World War II Honoree
Bill Shackelford enlisted in the U.S. Navy the day after Pearl Harbor. He started his service in June of 1942 and received his wings at Pensacola in August 1943. He graduated from flight school as an Ensign in the Navy. He was sent to San Diego and, once his squadron was organized, it was on to Hawaii where he and others boarded the USS Monterey – an independence-class light carrier.
Shackelford was involved in the Battle of the Philippine Sea in June of 1944. This battle was a major naval battle of World War II that eliminated the Imperial Japanese Navy’s ability to conduct large-scale carrier actions.
In September 1944, Shackelford was shot down but could land his plane on the island of Panay in the Philippines. The people of the island picked him up and kept him from being captured by the Japanese. While there, he became a part of the United States Armed Forces Far East as part of its guerilla forces for three months. During this time, he was listed as Missing In Action, according to the Navy. After the three months, Shackelford and eight of his squadron were located and picked up by submarine to be taken to Australia. They were attacked and spent 24 hours on the Pacific Ocean’s bottom while bombs were dropped on their area. It took another three weeks for Shackelford and his companions to make their way across Australia to New Guinea, where they were picked up by a Navy Mars (ocean boat patrol) plane and transported to San Diego.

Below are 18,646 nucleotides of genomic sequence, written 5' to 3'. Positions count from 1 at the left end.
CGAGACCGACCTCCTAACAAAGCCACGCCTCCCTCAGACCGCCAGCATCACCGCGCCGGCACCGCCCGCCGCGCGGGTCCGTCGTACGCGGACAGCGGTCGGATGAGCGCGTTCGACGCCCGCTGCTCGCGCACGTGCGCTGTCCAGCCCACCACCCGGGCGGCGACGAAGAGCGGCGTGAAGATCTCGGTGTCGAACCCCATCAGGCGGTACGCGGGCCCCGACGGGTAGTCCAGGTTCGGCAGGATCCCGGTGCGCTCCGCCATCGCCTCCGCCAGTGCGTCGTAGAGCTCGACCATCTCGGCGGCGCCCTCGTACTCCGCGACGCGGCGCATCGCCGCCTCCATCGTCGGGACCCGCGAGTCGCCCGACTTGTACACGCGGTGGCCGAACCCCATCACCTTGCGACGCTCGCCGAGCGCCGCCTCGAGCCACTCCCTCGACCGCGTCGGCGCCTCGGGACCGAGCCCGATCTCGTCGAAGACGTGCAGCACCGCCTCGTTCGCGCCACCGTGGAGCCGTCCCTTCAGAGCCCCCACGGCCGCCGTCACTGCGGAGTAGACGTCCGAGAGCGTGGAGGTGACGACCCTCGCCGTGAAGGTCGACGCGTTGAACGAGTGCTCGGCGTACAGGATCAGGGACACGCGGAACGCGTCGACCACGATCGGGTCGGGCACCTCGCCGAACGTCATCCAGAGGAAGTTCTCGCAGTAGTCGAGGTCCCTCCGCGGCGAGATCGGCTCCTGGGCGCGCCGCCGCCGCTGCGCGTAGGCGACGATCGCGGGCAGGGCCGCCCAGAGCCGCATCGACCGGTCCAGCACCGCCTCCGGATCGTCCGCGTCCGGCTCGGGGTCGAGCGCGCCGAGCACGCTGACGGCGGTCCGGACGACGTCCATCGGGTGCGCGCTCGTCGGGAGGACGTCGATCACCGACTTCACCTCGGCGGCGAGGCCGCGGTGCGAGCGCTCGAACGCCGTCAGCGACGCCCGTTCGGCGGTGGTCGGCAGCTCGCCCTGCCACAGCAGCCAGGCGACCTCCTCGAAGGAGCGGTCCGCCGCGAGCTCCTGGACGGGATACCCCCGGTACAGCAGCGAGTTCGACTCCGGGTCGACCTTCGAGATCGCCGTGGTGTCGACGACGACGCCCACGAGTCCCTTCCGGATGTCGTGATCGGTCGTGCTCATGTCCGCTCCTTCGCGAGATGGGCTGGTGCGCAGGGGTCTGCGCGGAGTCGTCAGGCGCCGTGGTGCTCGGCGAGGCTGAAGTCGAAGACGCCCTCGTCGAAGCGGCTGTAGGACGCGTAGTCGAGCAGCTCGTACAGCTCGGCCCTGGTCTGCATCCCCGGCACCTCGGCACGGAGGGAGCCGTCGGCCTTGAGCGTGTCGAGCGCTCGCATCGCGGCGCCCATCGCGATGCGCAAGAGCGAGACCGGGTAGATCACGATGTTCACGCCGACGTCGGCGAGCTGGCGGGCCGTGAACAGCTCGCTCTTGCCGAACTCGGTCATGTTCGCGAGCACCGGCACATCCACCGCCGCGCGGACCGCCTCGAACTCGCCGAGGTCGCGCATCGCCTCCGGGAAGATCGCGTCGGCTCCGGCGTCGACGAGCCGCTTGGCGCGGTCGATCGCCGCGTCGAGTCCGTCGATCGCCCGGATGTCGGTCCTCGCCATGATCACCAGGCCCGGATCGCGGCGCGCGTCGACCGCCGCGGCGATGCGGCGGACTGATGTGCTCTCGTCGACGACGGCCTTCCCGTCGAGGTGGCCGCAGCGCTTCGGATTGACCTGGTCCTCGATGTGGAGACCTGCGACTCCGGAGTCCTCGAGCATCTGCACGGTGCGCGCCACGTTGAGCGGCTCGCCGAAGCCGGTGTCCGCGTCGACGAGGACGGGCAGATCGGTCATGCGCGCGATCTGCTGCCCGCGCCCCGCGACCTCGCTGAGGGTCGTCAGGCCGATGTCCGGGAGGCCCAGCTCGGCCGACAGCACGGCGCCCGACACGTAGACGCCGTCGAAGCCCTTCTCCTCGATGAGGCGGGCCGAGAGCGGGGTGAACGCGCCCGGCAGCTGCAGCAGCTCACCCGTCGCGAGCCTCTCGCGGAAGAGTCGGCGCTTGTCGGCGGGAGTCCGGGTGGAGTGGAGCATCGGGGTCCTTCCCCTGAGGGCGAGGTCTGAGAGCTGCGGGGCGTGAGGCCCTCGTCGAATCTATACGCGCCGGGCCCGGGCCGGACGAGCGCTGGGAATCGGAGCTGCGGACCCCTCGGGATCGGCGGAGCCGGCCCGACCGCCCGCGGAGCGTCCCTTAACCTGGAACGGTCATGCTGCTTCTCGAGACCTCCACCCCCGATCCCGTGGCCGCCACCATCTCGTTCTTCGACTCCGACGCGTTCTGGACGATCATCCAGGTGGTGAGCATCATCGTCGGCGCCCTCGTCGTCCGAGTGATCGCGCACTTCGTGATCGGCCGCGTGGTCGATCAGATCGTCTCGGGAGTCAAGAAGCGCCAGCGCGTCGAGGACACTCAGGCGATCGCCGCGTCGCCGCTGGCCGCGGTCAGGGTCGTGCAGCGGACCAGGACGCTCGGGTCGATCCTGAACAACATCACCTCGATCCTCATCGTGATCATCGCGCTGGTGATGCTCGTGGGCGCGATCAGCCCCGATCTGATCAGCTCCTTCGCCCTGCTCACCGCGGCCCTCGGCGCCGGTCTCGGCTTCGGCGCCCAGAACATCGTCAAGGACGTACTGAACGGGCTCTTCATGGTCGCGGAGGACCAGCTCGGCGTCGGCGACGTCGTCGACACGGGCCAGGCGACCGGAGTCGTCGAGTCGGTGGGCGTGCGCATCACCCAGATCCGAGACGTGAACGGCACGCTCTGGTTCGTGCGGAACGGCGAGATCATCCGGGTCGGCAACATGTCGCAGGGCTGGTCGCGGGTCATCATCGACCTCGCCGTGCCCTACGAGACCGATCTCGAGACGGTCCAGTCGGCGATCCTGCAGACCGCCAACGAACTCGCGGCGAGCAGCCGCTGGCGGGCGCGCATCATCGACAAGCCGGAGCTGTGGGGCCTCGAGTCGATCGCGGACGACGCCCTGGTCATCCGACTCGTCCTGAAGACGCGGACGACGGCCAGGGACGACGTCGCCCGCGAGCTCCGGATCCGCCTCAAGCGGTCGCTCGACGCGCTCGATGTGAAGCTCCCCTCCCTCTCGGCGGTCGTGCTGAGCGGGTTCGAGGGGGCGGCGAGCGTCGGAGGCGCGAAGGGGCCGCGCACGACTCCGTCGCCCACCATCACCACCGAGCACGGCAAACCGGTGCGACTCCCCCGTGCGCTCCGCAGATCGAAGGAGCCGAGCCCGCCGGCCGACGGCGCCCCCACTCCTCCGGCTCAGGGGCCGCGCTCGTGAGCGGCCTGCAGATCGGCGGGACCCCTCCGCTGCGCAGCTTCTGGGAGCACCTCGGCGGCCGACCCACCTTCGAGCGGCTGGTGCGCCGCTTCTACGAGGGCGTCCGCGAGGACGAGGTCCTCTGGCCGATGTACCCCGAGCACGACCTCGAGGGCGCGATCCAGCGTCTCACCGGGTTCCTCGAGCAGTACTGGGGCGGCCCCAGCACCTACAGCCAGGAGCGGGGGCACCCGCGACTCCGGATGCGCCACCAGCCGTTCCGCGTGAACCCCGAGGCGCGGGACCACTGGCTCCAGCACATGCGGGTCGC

Shackelford served in the Navy for 16 years and is featured in two different books written about WWII. After the war, he bought a foundry and machine shop. In 1970 he went to work for a power transmission company working there until his retirement in 1988.